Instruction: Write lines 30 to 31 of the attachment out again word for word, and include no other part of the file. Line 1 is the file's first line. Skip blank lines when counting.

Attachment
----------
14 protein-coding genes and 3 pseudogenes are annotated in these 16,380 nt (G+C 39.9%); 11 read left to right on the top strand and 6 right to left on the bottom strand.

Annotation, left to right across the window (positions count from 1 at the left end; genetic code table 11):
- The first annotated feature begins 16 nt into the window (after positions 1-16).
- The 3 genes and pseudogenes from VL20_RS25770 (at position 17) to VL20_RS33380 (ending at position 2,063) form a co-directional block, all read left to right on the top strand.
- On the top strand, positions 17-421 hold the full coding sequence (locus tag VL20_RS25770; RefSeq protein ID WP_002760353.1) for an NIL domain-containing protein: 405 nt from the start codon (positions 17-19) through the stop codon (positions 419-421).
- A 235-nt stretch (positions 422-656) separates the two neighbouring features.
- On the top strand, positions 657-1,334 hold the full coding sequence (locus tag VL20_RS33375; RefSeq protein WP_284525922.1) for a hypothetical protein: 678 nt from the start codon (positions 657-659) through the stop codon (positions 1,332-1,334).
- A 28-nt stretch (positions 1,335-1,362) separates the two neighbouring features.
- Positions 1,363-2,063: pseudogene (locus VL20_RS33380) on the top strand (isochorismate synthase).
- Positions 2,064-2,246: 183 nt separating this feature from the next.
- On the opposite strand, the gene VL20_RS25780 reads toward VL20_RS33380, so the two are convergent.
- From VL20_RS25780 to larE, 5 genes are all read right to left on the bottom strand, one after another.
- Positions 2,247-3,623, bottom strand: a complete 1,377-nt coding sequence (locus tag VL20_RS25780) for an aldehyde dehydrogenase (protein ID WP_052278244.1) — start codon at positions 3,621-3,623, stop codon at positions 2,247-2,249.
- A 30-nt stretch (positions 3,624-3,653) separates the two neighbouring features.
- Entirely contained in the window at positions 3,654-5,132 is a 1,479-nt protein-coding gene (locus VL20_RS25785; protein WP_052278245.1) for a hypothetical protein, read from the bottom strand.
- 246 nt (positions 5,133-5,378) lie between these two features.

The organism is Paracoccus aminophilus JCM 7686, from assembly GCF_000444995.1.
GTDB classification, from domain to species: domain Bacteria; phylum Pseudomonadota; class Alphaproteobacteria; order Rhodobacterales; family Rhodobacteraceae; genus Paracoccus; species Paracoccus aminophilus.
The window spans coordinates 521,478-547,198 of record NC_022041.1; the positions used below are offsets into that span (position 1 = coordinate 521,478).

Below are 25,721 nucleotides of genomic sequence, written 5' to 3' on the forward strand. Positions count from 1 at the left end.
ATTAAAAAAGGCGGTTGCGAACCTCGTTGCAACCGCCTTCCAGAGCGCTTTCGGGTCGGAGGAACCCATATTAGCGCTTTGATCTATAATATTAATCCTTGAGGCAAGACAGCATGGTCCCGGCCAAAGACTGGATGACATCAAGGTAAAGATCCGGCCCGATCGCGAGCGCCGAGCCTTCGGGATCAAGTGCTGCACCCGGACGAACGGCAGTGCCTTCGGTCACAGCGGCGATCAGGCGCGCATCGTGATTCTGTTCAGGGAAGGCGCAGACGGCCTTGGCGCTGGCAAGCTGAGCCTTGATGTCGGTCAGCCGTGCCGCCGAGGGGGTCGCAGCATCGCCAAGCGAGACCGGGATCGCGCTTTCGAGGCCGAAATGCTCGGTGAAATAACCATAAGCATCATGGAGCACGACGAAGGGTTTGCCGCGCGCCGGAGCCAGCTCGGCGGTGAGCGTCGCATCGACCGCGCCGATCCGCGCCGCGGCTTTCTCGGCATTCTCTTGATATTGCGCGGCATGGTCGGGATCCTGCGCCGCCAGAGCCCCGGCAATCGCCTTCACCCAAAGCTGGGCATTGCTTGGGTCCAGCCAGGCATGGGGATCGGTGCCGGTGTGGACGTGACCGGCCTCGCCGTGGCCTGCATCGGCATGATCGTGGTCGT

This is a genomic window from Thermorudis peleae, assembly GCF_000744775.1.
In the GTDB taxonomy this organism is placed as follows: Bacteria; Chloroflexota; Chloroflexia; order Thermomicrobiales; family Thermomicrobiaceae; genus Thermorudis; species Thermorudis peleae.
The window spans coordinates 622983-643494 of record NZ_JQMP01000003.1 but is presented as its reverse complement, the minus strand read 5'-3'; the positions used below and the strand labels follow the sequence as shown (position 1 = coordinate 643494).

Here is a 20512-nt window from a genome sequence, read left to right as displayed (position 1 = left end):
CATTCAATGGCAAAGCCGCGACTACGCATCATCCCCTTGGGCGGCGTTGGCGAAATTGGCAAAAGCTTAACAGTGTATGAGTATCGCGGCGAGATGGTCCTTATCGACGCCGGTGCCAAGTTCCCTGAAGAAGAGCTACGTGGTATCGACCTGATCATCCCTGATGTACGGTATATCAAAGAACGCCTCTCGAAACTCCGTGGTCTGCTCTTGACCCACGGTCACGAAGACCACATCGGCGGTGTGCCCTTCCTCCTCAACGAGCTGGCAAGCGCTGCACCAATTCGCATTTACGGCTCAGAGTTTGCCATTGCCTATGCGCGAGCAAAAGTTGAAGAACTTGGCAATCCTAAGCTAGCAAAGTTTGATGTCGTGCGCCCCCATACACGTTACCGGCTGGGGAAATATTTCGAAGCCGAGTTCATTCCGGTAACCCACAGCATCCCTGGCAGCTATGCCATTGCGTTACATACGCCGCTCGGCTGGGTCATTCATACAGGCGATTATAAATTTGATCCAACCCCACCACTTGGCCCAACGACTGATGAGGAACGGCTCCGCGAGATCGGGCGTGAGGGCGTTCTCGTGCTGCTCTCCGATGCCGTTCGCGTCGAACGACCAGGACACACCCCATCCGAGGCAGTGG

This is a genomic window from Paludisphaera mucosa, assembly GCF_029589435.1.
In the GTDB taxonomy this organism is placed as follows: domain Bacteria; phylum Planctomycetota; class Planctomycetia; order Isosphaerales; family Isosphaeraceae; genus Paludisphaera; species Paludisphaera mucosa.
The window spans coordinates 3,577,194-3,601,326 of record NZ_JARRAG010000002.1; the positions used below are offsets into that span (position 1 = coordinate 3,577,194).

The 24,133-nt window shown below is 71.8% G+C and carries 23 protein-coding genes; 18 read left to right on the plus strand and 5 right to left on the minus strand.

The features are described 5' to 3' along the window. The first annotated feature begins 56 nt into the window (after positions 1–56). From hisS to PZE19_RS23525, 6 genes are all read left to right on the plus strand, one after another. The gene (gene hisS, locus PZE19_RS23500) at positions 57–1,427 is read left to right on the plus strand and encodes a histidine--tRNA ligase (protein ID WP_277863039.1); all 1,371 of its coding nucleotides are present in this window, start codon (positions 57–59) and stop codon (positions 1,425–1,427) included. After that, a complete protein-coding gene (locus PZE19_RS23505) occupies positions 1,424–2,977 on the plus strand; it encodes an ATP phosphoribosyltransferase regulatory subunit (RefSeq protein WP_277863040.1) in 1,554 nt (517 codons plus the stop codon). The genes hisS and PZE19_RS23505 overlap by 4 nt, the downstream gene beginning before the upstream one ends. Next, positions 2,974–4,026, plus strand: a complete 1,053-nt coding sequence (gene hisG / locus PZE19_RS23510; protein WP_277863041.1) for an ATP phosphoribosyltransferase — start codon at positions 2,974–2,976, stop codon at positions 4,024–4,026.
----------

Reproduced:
The 24,133-nt window shown below is 71.8% G+C and carries 23 protein-coding genes; 18 read left to right on the plus strand and 5 right to left on the minus strand.

The features are described 5' to 3' along the window. The first annotated feature begins 56 nt into the window (after positions 1–56). From hisS to PZE19_RS23525, 6 genes are all read left to right on the plus strand, one after another. The gene (gene hisS, locus PZE19_RS23500) at positions 57–1,427 is read left to right on the plus strand and encodes a histidine--tRNA ligase (protein ID WP_277863039.1); all 1,371 of its coding nucleotides are present in this window, start codon (positions 57–59) and stop codon (positions 1,425–1,427) included. After that, a complete protein-coding gene (locus PZE19_RS23505) occupies positions 1,424–2,977 on the plus strand; it encodes an ATP phosphoribosyltransferase regulatory subunit (RefSeq protein WP_277863040.1) in 1,554 nt (517 codons plus the stop codon). The genes hisS and PZE19_RS23505 overlap by 4 nt, the downstream gene beginning before the upstream one ends. Next, positions 2,974–4,026, plus strand: a complete 1,053-nt coding sequence (gene hisG / locus PZE19_RS23510; protein WP_277863041.1) for an ATP phosphoribosyltransferase — start codon at positions 2,974–2,976, stop codon at positions 4,024–4,026.